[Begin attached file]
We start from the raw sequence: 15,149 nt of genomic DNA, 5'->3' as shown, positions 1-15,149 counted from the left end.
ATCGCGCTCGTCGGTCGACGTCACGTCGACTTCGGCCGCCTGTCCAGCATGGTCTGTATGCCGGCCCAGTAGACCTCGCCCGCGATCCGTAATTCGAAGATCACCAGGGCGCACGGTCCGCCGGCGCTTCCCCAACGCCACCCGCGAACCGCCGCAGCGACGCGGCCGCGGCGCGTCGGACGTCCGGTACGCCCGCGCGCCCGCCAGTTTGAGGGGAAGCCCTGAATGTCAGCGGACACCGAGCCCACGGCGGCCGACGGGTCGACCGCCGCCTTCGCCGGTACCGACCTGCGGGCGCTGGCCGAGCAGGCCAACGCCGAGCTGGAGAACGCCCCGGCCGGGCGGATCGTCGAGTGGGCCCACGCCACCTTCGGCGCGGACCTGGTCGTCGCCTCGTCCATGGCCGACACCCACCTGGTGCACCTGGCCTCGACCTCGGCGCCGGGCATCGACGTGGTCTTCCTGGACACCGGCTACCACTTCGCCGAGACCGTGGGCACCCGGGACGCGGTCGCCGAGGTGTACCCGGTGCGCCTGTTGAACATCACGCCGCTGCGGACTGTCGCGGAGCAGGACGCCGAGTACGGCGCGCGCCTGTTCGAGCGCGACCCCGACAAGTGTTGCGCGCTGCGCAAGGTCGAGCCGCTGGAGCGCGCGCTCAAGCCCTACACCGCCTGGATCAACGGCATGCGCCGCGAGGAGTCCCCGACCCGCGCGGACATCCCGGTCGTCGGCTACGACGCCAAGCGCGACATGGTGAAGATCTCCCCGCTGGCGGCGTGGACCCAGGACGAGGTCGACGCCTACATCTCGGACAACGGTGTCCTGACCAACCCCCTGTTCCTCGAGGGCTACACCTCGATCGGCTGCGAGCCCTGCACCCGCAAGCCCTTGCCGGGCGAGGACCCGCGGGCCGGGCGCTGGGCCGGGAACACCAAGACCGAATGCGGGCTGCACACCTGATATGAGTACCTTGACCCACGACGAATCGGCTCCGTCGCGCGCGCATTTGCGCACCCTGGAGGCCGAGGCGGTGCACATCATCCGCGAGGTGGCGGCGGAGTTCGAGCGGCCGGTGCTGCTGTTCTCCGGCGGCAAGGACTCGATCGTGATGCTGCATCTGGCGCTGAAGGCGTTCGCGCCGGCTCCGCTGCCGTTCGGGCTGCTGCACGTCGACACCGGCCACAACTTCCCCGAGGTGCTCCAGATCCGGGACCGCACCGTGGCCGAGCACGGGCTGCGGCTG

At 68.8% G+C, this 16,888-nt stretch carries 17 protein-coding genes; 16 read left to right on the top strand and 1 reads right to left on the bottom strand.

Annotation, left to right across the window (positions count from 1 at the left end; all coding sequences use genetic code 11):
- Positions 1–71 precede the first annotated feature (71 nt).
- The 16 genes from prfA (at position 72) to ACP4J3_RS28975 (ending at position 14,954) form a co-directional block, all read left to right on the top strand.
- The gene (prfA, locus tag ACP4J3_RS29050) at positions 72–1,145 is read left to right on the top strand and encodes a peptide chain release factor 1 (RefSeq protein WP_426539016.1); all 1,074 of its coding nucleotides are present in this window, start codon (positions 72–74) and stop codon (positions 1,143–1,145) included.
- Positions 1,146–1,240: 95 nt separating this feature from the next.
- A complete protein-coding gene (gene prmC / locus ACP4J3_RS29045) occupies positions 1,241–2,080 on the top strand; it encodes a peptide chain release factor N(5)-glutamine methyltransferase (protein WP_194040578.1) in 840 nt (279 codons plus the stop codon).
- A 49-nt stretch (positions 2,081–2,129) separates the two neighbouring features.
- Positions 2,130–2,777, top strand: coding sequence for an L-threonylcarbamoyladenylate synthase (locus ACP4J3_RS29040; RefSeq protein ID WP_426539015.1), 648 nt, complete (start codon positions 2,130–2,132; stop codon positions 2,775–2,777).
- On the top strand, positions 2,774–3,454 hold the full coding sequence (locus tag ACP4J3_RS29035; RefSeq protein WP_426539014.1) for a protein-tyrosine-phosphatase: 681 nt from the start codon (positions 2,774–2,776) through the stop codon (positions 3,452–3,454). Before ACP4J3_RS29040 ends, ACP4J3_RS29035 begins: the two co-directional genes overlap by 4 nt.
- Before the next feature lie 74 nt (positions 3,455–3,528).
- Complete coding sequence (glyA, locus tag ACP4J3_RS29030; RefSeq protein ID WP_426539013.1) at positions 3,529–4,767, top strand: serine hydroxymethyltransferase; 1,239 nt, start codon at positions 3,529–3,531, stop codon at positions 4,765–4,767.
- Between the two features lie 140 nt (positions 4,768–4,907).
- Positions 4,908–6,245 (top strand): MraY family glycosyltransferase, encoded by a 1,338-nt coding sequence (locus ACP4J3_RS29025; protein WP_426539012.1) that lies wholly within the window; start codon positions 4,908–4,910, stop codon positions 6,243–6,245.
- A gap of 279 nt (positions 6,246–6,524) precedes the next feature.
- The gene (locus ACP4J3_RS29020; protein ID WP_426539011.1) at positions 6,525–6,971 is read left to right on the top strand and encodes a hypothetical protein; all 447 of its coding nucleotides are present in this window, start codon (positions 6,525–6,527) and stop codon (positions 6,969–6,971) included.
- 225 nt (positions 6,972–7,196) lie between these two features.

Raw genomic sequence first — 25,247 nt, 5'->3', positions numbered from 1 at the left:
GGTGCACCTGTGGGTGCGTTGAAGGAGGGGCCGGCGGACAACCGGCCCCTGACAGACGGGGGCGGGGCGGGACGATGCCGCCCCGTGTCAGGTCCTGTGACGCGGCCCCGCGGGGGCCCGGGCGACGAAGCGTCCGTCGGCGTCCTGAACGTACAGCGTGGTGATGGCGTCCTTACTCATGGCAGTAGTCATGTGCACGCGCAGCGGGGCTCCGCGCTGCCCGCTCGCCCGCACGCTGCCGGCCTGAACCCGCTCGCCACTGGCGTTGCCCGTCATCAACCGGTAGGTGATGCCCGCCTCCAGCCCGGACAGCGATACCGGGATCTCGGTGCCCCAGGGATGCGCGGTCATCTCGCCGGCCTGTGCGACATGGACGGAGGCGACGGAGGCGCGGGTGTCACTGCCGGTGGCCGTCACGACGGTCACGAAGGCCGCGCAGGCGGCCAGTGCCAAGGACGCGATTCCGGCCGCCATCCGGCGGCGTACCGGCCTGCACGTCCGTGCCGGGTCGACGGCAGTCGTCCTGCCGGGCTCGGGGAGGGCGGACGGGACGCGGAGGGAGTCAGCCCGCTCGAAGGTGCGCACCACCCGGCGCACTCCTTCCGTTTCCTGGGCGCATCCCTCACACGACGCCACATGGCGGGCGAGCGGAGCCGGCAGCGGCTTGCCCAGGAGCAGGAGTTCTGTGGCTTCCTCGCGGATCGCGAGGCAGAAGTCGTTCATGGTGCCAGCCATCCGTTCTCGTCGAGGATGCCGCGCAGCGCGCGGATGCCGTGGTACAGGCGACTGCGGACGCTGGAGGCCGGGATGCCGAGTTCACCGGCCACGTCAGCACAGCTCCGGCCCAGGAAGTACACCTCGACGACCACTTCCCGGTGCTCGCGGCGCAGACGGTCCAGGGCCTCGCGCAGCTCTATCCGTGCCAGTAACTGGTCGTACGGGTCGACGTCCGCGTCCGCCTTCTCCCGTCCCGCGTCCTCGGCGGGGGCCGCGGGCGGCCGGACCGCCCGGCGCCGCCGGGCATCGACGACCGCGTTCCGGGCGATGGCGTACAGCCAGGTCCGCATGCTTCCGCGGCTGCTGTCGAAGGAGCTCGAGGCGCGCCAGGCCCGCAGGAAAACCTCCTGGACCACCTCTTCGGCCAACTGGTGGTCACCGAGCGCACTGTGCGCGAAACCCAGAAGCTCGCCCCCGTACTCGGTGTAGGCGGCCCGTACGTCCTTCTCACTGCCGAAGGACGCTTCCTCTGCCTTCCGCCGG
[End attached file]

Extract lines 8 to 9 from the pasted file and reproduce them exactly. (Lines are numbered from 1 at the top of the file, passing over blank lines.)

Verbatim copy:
- Positions 1,146–1,240: 95 nt separating this feature from the next.
- A complete protein-coding gene (gene prmC / locus ACP4J3_RS29045) occupies positions 1,241–2,080 on the top strand; it encodes a peptide chain release factor N(5)-glutamine methyltransferase (protein WP_194040578.1) in 840 nt (279 codons plus the stop codon).